Our research has found that chronic fatigue syndrome (CFS) in adolescents is associated with low cortisol (Rimes et al in prep). Four cross-sectional studies (Van de Putte et al., 2006; Rangel et al., 2000; Chalder et al., 2003; Rangel et al., 2005), a prospective study (Rimes et al., 2007) and a retrospective study (Fisher & Chalder, 2003) have found an association between maternal distress and fatigue in their children. The aim of this study is to explore whether mothers of adolescents with chronic fatigue syndrome are more likely to have experienced childhood maltreatment and are more likely to have low cortisol than healthy controls. We also want to explore whether these mothers have more distress and or fatigue than healthy controls and whether it correlates with cortisol levels.
Supervisor: Professor Trudie Chalder
Trajectories of health behaviours and common mental disorder across the life course
Common mental disorders (CMD) are strongly associated with physical morbidity and mortality. One possible mechanism is via health-related behaviours. The objectives of this study are to derive a composite measure of health behaviours; including diet, alcohol consumption, physical activity, and smoking and to examine trajectories of health behaviour and whether the effect of CMD on mortality is reduced when we adjust for these trajectories of health behaviour. This study will take a life-course approach, using the MRC National Survey of Health and Development, a nationally representative cohort study of all births that occurred in England, Wales and Scotland during 1-week in 1946.
Supervisor: Professor Matthew Hotopf
Depression, temporal ability and decision-making.
Depression is common and on a continuum of severity. The impact it can have on a person's abilities to decide for themselves in medical and social care remains poorly characterised. In settings such as end-of-life decision-making policy is controversial and better evidence on the impact of depression is needed. This project aims to develop a self-report measure of temporal abilities suitable for use in epidemiological research. It builds on previous work in the department of psychological medicine that models depression, temporal ability and decision-making autonomy.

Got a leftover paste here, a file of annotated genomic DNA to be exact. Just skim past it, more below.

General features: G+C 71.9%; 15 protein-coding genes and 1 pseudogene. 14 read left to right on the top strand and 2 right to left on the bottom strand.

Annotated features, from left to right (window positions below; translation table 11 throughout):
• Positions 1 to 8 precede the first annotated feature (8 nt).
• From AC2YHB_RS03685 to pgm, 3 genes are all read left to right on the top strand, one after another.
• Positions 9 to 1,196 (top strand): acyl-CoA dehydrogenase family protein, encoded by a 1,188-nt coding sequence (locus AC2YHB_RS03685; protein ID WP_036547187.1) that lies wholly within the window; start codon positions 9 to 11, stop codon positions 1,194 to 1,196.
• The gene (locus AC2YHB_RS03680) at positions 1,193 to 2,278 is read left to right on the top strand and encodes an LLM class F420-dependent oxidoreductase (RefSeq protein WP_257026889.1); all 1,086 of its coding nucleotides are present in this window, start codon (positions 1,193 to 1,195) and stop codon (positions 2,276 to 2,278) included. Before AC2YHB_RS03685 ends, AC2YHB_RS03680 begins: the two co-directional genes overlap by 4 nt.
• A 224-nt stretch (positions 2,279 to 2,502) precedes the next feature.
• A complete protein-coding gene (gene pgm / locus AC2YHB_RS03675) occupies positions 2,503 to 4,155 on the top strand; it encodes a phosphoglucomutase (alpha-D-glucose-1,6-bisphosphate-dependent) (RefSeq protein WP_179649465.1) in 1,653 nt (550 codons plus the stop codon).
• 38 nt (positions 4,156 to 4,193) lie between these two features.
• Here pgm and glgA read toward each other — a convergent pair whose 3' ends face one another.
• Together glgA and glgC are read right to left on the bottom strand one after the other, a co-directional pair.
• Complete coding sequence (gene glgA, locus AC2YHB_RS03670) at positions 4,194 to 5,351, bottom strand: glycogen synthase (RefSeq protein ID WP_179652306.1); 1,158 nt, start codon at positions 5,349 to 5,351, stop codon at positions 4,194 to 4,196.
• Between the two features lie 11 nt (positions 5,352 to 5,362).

Supervisor: Dr Gareth Owen
Diabetes and mental health
We have a large, dynamic and growing programme of research on the epidemiology, mechanism and consequences of depression in diabetes and developing psychological interventions to improve diabetes outcomes. We are interested in basic sciences, biological and social psychiatry. Some of the current themes that would make excellent PhD projects include:
1. The association between depression and cortisol in type 2 diabetes
2. Role of gut hormones in regulating mood
3. Risk factors for cognitive impairment in type 2 diabetes
4. Barriers to uptake of structured education in diabetes
5. E-health psychological interventions to improving glycaemic control in diabetes
6. Psychological barriers to insulin therapy and developing interventions to improve uptake.
Supervisor: Professor Khalida Ismail
Modelling depression in a dish: microglia as a potential target for the development of novel antidepressants
Supervisor: Professor Carmine Pariante
What is the effect of gentrification in a neighbourhood on mental health outcomes?
Supervisor: Dr Laura Goodwin